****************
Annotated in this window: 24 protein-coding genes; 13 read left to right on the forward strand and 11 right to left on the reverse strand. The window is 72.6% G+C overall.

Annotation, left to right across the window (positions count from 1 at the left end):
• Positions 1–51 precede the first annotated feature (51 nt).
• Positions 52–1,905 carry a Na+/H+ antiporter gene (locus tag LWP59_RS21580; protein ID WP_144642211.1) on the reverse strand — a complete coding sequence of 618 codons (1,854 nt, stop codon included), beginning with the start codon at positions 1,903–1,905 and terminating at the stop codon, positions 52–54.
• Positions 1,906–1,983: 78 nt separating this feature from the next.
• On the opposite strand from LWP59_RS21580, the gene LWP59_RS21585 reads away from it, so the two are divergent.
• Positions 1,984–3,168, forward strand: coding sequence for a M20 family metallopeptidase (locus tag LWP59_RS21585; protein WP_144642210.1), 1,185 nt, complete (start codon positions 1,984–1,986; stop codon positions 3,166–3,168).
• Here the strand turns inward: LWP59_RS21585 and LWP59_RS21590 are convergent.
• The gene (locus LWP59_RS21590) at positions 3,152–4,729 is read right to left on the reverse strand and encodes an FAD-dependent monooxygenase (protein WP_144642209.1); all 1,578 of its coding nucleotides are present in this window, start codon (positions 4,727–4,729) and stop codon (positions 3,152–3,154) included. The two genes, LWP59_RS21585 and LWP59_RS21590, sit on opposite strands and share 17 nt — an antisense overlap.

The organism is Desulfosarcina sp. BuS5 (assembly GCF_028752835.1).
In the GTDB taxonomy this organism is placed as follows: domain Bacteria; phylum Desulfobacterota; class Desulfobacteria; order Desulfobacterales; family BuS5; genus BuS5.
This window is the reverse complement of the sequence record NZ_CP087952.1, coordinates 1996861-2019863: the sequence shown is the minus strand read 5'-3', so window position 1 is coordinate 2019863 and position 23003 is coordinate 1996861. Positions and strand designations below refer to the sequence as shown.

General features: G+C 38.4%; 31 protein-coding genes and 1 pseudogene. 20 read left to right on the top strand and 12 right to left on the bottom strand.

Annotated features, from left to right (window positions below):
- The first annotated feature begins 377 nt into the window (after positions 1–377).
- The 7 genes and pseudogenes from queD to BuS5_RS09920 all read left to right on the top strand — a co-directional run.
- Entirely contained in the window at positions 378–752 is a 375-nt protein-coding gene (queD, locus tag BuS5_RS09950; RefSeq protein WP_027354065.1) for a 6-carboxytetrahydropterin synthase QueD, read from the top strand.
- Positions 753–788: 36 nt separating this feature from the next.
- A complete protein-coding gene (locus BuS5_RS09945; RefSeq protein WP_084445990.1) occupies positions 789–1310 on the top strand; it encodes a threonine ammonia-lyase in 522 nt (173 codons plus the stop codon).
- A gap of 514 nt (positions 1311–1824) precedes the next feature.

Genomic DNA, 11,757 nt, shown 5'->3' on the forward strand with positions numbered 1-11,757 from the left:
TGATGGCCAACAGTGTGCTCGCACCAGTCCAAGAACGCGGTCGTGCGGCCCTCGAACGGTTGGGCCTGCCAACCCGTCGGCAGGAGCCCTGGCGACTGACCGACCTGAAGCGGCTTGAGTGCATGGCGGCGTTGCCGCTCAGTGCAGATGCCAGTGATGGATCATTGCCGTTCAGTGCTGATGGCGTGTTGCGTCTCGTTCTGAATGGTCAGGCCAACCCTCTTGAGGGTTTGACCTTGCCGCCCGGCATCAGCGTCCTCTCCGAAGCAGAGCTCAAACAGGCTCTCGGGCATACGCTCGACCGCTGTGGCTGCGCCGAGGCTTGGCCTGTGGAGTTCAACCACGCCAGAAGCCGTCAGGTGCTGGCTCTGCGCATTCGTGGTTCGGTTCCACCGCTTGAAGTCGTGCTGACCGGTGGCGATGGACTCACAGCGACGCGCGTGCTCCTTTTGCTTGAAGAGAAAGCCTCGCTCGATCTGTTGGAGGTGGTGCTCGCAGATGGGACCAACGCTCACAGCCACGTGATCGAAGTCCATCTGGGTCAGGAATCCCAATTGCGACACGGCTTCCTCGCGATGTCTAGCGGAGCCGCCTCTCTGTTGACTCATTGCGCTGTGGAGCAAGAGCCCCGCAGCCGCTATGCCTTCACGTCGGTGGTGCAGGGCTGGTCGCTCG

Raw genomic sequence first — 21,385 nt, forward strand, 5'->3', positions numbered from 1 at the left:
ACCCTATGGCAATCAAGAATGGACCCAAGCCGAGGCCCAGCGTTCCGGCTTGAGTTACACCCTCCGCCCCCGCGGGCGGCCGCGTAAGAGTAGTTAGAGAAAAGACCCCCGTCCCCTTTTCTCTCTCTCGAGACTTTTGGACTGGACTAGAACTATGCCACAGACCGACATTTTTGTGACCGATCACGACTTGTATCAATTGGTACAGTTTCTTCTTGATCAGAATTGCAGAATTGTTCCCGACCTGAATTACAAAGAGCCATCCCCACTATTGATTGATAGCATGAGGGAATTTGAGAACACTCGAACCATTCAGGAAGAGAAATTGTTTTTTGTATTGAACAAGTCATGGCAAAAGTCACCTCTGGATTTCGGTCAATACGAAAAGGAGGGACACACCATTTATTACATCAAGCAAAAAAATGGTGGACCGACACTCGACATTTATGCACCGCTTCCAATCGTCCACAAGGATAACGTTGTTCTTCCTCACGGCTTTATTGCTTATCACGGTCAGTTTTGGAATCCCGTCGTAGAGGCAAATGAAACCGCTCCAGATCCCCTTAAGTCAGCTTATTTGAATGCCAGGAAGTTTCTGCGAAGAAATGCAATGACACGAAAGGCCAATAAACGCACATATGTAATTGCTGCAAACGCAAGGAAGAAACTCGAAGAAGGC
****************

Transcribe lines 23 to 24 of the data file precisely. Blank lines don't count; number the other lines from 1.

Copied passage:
Raw genomic sequence first — 21,385 nt, forward strand, 5'->3', positions numbered from 1 at the left:
ACCCTATGGCAATCAAGAATGGACCCAAGCCGAGGCCCAGCGTTCCGGCTTGAGTTACACCCTCCGCCCCCGCGGGCGGCCGCGTAAGAGTAGTTAGAGAAAAGACCCCCGTCCCCTTTTCTCTCTCTCGAGACTTTTGGACTGGACTAGAACTATGCCACAGACCGACATTTTTGTGACCGATCACGACTTGTATCAATTGGTACAGTTTCTTCTTGATCAGAATTGCAGAATTGTTCCCGACCTGAATTACAAAGAGCCATCCCCACTATTGATTGATAGCATGAGGGAATTTGAGAACACTCGAACCATTCAGGAAGAGAAATTGTTTTTTGTATTGAACAAGTCATGGCAAAAGTCACCTCTGGATTTCGGTCAATACGAAAAGGAGGGACACACCATTTATTACATCAAGCAAAAAAATGGTGGACCGACACTCGACATTTATGCACCGCTTCCAATCGTCCACAAGGATAACGTTGTTCTTCCTCACGGCTTTATTGCTTATCACGGTCAGTTTTGGAATCCCGTCGTAGAGGCAAATGAAACCGCTCCAGATCCCCTTAAGTCAGCTTATTTGAATGCCAGGAAGTTTCTGCGAAGAAATGCAATGACACGAAAGGCCAATAAACGCACATATGTAATTGCTGCAAACGCAAGGAAGAAACTCGAAGAAGGC